Programa de Pós-Graduação em Ciências Biológicas: Bioquímica, Instituto de Ciências Básicas da Saúde, Universidade Federal do Rio Grande do Sul, 2600 Ramiro Barcelos Street - Attached, Porto Alegre, Rio Grande do Sul, CEP 90035-003, Brazil. [Email]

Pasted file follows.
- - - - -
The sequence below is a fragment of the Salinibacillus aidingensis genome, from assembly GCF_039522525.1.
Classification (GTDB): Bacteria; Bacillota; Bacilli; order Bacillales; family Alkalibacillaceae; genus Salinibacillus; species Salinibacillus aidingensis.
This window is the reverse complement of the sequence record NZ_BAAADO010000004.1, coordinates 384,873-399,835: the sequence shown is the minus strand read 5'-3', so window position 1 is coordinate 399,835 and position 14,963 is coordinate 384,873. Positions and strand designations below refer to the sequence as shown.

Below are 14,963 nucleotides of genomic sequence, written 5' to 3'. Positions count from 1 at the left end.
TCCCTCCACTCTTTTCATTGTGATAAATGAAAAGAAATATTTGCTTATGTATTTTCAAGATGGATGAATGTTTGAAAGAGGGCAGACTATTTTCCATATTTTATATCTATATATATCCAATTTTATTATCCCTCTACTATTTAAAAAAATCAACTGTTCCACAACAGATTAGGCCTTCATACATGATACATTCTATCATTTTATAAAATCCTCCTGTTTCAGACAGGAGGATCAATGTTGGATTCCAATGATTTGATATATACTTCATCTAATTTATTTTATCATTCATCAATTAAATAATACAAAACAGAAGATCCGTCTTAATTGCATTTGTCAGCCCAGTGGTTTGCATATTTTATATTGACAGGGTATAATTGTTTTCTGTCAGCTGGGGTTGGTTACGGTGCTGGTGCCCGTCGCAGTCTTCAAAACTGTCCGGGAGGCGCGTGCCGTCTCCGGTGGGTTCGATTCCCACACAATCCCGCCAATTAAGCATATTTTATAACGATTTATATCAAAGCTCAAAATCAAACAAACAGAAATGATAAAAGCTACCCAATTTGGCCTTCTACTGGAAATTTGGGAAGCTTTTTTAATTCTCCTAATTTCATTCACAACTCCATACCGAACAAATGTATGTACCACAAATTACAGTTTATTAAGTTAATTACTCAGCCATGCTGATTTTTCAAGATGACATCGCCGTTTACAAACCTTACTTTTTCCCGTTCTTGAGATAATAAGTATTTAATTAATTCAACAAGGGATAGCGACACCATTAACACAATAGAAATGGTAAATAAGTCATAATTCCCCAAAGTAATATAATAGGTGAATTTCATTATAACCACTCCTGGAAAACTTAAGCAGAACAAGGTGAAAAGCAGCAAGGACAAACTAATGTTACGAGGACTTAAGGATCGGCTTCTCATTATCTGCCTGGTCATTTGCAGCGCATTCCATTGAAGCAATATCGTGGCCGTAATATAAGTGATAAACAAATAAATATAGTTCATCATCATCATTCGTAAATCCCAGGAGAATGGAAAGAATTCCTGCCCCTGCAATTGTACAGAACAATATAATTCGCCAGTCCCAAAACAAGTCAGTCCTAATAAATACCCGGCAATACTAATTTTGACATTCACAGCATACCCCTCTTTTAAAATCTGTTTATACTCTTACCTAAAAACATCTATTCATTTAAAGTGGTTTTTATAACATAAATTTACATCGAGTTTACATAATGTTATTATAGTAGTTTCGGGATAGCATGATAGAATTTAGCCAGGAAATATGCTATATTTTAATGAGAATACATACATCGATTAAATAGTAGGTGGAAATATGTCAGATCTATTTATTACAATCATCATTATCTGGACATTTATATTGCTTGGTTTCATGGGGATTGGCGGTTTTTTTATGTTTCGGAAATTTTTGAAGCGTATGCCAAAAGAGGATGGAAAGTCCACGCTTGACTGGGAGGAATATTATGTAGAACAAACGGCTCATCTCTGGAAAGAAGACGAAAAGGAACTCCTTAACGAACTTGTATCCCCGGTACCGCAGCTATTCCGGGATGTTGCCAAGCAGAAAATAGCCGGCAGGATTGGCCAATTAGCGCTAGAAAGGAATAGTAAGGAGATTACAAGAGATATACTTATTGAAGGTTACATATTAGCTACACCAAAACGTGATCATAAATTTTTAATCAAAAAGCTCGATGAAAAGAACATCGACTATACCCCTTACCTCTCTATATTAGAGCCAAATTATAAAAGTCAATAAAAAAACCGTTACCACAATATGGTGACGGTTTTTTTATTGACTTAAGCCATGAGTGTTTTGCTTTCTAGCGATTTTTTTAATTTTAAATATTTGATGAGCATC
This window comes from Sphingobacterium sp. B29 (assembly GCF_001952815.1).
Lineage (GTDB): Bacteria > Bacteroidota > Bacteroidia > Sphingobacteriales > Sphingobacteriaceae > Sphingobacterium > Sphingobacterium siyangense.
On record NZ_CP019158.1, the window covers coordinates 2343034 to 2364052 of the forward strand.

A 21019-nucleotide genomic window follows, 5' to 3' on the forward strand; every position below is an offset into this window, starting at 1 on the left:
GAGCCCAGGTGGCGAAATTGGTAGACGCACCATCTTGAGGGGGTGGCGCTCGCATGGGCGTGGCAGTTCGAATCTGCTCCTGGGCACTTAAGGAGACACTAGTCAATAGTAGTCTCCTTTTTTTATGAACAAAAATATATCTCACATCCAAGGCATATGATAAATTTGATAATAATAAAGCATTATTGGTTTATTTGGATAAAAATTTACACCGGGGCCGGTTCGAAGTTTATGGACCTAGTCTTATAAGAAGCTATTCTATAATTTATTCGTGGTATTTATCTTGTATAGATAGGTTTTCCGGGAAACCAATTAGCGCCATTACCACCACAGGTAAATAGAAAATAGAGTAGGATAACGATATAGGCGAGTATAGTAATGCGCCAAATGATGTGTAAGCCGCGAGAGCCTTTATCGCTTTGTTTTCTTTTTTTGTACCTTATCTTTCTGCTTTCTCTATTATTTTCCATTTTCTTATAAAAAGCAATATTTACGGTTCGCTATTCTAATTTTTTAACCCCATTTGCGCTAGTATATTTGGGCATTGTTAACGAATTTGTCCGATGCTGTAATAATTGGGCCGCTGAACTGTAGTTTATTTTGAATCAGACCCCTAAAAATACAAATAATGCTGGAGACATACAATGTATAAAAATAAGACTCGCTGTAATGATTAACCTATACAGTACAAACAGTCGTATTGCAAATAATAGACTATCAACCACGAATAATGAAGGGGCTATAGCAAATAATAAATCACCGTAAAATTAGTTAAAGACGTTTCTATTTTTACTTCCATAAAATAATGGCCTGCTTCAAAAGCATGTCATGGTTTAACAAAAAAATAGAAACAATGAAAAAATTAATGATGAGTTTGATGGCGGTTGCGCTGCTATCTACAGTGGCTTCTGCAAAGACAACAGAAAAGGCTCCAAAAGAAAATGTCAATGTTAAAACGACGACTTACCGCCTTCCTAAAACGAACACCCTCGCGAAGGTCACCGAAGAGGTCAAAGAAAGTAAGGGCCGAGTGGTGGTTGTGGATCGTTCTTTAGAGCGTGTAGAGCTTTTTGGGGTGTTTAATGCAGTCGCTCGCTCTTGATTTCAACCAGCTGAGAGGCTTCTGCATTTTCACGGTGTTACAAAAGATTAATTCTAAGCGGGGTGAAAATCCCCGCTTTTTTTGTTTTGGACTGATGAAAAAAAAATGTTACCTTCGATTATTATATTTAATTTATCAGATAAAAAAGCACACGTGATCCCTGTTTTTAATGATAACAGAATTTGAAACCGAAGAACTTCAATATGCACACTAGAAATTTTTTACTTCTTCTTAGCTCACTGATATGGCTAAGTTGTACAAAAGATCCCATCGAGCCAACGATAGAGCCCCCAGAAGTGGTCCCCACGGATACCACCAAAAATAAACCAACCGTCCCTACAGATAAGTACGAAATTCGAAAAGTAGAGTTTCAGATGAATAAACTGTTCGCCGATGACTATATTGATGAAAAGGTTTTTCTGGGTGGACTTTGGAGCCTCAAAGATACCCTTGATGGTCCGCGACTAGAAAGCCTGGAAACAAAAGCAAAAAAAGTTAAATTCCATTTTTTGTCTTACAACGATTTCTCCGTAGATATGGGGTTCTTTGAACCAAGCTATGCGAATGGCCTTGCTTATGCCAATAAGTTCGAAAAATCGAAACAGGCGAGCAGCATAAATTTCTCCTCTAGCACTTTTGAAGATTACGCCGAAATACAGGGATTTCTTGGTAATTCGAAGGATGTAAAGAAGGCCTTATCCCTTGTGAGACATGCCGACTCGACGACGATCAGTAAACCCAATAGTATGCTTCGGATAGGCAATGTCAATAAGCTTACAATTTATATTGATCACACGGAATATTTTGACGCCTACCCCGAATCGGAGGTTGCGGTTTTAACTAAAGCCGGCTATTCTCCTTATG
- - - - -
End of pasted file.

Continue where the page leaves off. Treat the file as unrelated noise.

3-Methylglutaric acid (MGA) is an organic acid that accumulates in 3-methylglutaconic (MGTA) and 3-hydroxy-3-methylglutaric (HMGA) acidurias. Patients affected by these disorders present with neurological dysfunction that usually appears in the first years of life. In order to elucidate the pathomechanisms underlying the brain injury in these disorders, we evaluated the effects of MGA administration on redox homeostasis, mitochondrial respiratory chain activity, and biogenesis in the cerebral cortex of developing rats. Neural damage markers and signaling pathways involved in cell survival, and death were also measured after MGA administration. Furthermore, since the treatment for MGTA and HMGA is still limited, we tested whether a pre-treatment with the pan-peroxisome proliferator-activated receptor (PPAR) agonist bezafibrate could prevent the alterations caused by MGA. MGA provoked lipid peroxidation, increased heme oxygenase-1 content, and altered the activities of antioxidant enzymes, strongly suggestive of oxidative stress. MGA also impaired mitochondrial function and biogenesis by decreasing the activities of succinate dehydrogenase and various respiratory chain complexes, as well as the nuclear levels of PGC-1α and NT-PGC-1α, and cell content of Sirt1. AMPKα1 was further increased by MGA. Neural cell damage was also observed following the MGA administration, as verified by decreased Akt and synaptophysin content and reduced ERK phosphorylation, and by the increase of active caspase-3 and p38 and Tau phosphorylation. Importantly, bezafibrate prevented MGA-elicited toxic effects towards mitochondrial function, redox homeostasis, and neural cell injury, implying that this compound may be potentially used as an adjunct therapy for MGTA and HMGA and other disorders with mitochondrial dysfunction.